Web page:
The council’s schools policy is set to be thrown into the spotlight tomorrow (Thursday 16 December) when a series of petitions are due to presented.
Thousands of those involved with individual schools are opposing the council’s plans to reduce the number of “entry” places.
It is worth reflecting on the bigger picture – and the wider impact – of the council’s misguided plans.
Faced with families leaving Brighton and Hove at a record rate, the council is looking to reduce the number of primary school places that it offers to ensure that supply matches demand – and demand is falling by 4.75 per cent a year.
Bevendean Primary, Coldean Primary, Rudyard Kipling Primary and Woodingdean Primary have been earmarked for a reduction in their annual intake from 60 to 45 pupils.
Carden Primary, in Hollingbury, and Queen’s Park Primary would see a reduction from 60 to 30 pupils and Saltdean Primary from 90 to 60 pupils.
While this may mathematically do the trick for the council in reducing places to an acceptable level, this approach is poorly thought through, incorrectly targeted geographically and demographically and will be counterproductive to the health of the city in the long term.
It also goes against all environmental policies, given that children will be driven across the city to attend non-local schools.
Flight of families
Following many years of council policies encouraging students to live in the city, including decisions to grant planning permission to split family homes into flats or shared houses – known as HMOs – the chickens have come home to roost.
With each family home that is lost, another family departs and there is less demand for school places.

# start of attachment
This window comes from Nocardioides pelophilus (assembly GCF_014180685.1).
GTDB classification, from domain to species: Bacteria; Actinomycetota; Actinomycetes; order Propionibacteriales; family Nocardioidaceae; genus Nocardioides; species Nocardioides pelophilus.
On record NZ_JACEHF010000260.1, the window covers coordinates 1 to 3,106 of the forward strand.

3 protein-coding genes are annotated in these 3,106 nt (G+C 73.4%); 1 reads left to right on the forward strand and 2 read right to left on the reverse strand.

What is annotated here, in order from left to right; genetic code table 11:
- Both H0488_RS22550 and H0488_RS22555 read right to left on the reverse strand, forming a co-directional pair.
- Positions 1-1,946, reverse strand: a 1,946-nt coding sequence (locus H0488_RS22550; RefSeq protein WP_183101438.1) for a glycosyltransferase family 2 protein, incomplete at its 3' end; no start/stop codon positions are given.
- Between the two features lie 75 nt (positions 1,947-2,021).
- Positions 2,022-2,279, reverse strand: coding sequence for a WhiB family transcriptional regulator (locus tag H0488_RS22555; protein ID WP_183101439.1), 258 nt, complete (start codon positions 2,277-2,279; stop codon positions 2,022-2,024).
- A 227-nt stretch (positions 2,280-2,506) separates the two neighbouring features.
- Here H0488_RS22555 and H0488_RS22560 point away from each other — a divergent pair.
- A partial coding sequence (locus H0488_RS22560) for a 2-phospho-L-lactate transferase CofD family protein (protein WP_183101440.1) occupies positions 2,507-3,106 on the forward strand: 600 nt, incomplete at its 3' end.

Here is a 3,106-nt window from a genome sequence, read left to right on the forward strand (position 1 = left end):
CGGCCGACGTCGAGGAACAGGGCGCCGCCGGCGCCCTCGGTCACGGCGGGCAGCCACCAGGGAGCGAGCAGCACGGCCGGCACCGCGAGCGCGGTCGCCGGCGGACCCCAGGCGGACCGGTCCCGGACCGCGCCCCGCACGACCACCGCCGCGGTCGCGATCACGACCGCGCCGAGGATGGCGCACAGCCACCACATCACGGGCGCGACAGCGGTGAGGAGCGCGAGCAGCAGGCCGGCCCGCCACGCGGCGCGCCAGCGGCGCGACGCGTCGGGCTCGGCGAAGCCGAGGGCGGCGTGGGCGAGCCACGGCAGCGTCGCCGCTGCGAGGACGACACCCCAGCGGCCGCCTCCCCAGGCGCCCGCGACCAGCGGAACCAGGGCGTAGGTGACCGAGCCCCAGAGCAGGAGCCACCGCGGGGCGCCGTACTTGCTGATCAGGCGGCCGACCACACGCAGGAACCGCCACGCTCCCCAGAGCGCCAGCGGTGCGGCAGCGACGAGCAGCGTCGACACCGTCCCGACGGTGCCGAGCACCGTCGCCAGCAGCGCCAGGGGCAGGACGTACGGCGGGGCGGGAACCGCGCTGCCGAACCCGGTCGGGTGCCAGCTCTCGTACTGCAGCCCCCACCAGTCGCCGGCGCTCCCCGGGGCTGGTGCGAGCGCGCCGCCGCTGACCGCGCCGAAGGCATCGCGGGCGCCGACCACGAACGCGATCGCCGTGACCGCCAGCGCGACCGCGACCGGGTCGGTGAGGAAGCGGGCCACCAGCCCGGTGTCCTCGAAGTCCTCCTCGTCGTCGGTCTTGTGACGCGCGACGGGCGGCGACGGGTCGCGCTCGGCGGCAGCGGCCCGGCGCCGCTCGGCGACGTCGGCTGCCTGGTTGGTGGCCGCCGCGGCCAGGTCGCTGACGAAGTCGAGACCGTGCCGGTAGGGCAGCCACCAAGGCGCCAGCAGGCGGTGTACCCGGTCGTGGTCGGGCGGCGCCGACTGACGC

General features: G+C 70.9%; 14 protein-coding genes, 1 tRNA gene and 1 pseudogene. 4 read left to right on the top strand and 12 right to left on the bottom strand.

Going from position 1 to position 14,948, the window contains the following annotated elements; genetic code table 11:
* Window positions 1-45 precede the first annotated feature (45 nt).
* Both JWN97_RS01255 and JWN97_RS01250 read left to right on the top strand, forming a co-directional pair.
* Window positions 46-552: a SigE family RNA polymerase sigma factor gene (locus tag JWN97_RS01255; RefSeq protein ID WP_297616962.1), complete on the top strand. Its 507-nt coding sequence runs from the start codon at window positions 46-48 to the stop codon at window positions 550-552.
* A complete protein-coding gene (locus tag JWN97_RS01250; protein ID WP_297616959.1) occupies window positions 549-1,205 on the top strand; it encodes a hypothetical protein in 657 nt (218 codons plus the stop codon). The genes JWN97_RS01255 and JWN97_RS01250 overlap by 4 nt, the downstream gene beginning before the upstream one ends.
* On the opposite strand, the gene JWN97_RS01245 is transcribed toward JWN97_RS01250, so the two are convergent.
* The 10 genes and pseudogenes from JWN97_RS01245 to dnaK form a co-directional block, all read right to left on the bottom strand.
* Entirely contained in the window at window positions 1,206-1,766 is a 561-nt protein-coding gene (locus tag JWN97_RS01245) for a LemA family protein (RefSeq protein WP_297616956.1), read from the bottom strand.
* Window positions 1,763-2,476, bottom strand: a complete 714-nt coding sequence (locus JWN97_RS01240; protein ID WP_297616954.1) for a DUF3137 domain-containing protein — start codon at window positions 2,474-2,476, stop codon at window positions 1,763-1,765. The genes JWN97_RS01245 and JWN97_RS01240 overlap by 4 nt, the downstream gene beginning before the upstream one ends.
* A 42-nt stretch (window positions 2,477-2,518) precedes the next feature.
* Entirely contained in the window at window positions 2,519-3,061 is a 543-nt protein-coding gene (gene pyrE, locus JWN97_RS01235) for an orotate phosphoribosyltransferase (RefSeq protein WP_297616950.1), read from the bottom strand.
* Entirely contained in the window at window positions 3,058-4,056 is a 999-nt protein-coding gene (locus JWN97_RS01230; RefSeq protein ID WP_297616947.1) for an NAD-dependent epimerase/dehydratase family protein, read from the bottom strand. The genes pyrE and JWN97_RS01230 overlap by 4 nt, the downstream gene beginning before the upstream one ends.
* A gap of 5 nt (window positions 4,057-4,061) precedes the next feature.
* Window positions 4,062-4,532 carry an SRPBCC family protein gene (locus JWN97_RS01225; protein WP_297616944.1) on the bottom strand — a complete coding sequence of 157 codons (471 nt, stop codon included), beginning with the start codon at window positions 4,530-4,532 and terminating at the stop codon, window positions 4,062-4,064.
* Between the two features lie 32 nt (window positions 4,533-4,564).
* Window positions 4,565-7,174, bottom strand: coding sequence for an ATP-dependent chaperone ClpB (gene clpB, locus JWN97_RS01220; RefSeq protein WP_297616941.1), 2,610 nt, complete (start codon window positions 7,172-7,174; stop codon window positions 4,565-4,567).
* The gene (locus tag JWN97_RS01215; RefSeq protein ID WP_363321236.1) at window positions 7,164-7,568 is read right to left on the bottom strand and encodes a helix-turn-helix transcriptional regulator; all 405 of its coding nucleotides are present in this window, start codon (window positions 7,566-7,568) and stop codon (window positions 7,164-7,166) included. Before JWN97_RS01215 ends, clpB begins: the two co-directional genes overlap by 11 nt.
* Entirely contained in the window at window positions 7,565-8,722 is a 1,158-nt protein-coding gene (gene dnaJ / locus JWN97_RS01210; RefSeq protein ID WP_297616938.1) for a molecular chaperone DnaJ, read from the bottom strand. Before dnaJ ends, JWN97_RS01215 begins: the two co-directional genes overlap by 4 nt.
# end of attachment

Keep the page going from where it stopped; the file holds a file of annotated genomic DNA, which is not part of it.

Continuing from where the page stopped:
The obsession with students has cost parts of the inner city dearly and this has been reflected in the citywide statistics.
The areas that have retained the bulk of their family homes and families have tended to be those located in the outer suburban parts of the city, such as Hollingbury, Patcham and Woodingdean.
It is here that there remains a strong demand for school places at the local schools. Each of these schools are well managed financially – another argument for keeping these schools as they are.
It therefore makes no sense that the council should target these areas for the reduction in school places that the city needs.
It is also a counterproductive policy in the long term and will almost certainly cause another wave of family departures from the city.
As parents at the affected schools have said, if these changes go ahead, many children will have to travel to other areas of the city to go to school in future.
Those who do gain a local place may well have to join mixed age group classes in some instances, which is not ideal for parents, teachers or children.
All of this will provide another push factor for families in the area who may well decide that Brighton and Hove is just not the place for them to raise a family. All because this is based on inaccurate data on where families are moving to.
For many years the council’s policies have prioritised the needs of students, not families. Students of course do not pay council tax and so with every family that leaves, the city’s tax base is shrinking, placing an ever-increasing burden on those who remain.
The lack of attention to many areas, including family-size housing, the state of the city, anti-social behaviour and Brighton and Hove’s continually rising council tax bills all contribute to driving young families away.
Brighton and Hove is meant to be a city for all but the council’s policies do not reflect that – or the needs of families.
Cities thrive with a diverse economic base – and families are a key part of that. There needs to be a change of emphasis if Brighton and Hove is going to have a secure future.
Areas like Patcham and Hollingbury, Bevendean and Woodingdean must be protected as places in the city where families can live and children can go to their local school.
The council’s current schools policy is counterproductive, undermines this aim and needs to be rethought and revised.
Councillor Anne Meadows is a Conservative on Brighton and Hove City Council. She represents Patcham ward and is a member of the council’s Children, Young People and Skills Committee.